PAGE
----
Transfusion-Associated Hyperkalemic Cardiac Arrest in Neonatal, Infant, and Pediatric Patients

Morgan Burke, Pranava Sinha, Naomi L.C. Luban, Nikki Gillum Posnack

Research output: Contribution to journalReview articlepeer-review

17 Scopus citations


Red blood cell (RBC) transfusions are a life-saving intervention, with nearly 14 million RBC units transfused in the United States each year. However, the safety and efficacy of this procedure can be influenced by variations in the collection, processing, and administration of RBCs. Procedures or manipulations that increase potassium (K+) levels in stored blood products can also predispose patients to hyperkalemia and transfusion-associated hyperkalemic cardiac arrest (TAHCA). In this mini review, we aimed to provide a brief overview of blood storage, the red cell storage lesion, and variables that increase extracellular [K+]. We also summarize cases of TAHCA and identify potential mitigation strategies. Hyperkalemia and cardiac arrhythmias can occur in pediatric patients when RBCs are transfused quickly, delivered directly to the heart without time for electrolyte equilibration, or accumulate extracellular K+ due to storage time or irradiation. Advances in blood banking have improved the availability and quality of RBCs, yet, some patient populations are sensitive to transfusion-associated hyperkalemia. Future research studies should further investigate potential mitigation strategies to reduce the risk of TAHCA, which may include using fresh RBCs, reducing storage time after irradiation, transfusing at slower rates, implementing manipulations that wash or remove excess extracellular K+, and implementing restrictive transfusion strategies.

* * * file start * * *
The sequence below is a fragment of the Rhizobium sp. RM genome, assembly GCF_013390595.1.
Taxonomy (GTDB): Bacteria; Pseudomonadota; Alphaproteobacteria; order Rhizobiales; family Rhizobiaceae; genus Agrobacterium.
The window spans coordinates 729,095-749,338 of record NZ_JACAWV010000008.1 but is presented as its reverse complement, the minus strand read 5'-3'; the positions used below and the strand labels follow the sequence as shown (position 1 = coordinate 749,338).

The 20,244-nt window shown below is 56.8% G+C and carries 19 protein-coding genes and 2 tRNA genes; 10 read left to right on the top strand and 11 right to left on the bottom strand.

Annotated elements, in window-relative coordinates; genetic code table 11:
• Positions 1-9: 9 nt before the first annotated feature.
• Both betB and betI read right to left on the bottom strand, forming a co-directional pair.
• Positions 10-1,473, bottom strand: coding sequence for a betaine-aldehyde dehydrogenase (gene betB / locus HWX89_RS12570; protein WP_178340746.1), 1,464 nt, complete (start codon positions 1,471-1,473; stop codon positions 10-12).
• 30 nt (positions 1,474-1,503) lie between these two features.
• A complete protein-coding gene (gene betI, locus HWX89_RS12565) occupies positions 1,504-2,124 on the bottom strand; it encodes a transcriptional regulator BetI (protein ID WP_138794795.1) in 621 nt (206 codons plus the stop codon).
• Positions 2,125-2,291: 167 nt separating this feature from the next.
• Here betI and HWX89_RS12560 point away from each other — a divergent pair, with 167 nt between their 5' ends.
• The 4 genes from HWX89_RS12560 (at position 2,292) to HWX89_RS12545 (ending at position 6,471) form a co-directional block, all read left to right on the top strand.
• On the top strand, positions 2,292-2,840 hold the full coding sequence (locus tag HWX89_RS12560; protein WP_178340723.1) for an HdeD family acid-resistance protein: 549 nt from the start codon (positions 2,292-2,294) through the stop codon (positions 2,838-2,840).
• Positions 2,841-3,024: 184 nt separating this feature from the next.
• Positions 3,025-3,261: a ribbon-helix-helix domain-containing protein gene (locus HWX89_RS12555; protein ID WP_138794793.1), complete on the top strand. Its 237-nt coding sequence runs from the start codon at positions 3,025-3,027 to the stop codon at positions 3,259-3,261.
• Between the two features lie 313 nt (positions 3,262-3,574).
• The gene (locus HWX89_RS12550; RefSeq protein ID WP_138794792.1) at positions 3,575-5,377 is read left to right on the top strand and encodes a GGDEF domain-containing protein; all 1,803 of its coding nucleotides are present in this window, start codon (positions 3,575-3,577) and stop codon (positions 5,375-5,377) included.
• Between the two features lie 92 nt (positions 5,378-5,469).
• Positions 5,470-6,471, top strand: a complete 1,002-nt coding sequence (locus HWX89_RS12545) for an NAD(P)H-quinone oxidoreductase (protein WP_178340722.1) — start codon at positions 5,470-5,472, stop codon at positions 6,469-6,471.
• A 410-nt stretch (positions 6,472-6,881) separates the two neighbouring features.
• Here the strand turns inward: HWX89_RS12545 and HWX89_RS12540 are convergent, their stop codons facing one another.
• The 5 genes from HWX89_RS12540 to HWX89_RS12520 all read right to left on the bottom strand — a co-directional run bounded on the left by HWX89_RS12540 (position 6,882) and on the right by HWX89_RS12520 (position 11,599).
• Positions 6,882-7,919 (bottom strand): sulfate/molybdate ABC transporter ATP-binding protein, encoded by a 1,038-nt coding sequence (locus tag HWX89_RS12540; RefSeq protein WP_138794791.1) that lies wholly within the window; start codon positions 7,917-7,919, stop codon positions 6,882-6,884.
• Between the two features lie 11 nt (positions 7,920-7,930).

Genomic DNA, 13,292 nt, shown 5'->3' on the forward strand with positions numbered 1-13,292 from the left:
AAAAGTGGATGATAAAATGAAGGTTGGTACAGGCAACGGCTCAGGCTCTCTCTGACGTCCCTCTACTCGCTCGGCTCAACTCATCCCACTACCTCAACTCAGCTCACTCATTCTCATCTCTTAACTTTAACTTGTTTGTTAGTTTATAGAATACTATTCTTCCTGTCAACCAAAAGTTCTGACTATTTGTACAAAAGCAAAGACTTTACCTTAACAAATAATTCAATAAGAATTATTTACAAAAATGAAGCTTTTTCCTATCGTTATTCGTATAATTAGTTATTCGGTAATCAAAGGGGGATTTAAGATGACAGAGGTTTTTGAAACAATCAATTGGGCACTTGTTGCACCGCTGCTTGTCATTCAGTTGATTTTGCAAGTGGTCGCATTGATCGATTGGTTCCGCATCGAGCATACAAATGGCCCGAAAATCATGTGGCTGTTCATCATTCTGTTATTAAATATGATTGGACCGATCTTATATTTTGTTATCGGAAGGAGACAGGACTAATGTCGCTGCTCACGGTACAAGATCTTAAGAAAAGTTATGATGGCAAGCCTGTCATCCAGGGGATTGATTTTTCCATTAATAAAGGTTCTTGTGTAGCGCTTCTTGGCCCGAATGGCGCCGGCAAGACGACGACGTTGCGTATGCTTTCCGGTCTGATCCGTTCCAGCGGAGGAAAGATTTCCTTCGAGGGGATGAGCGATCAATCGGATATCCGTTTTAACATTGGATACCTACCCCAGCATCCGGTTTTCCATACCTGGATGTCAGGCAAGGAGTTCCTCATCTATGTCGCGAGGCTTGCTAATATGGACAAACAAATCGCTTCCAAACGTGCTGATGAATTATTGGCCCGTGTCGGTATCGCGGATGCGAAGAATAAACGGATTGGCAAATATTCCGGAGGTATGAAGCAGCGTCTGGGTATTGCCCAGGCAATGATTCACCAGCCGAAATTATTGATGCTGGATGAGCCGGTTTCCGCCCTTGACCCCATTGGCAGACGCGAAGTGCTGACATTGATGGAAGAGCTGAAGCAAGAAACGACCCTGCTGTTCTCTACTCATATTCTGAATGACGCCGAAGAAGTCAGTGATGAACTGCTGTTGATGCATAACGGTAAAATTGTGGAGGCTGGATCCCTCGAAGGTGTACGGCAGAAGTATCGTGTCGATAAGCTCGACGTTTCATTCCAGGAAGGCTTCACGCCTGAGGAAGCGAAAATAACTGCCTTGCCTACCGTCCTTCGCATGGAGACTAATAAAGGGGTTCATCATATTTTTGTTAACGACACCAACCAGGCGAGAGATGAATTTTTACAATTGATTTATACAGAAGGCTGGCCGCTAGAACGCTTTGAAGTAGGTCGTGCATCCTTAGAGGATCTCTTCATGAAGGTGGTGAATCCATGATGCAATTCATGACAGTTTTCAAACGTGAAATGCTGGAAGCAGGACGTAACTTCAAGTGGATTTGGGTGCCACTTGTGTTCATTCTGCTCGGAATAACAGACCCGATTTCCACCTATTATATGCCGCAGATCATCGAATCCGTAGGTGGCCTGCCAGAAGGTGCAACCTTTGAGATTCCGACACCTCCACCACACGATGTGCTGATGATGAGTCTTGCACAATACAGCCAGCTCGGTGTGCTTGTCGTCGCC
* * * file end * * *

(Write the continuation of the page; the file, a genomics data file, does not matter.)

Original languageEnglish (US)
Article number765306
JournalFrontiers in Pediatrics
StatePublished - Oct 29 2021
Externally publishedYes

Bibliographical note

Funding Information:
This work was supported by the National Institutes of Health (R01HL139472 to NP), Children’s National Heart Institute, Sheikh Zayed Institute for Pediatric Surgical Innovation, and the Children’s National Research Institute.

Funding Information:
The authors gratefully acknowledge Devon Guerrelli and Dr. Elizabeth Sherwin for assistance with Figure 1.

Publisher Copyright:
Copyright © 2021 Burke, Sinha, Luban and Posnack.


  • cardiac arrest
  • hyperkalemia
  • neonate
  • pediatric
  • red blood cell
  • red blood cell storage lesion
  • transfusion


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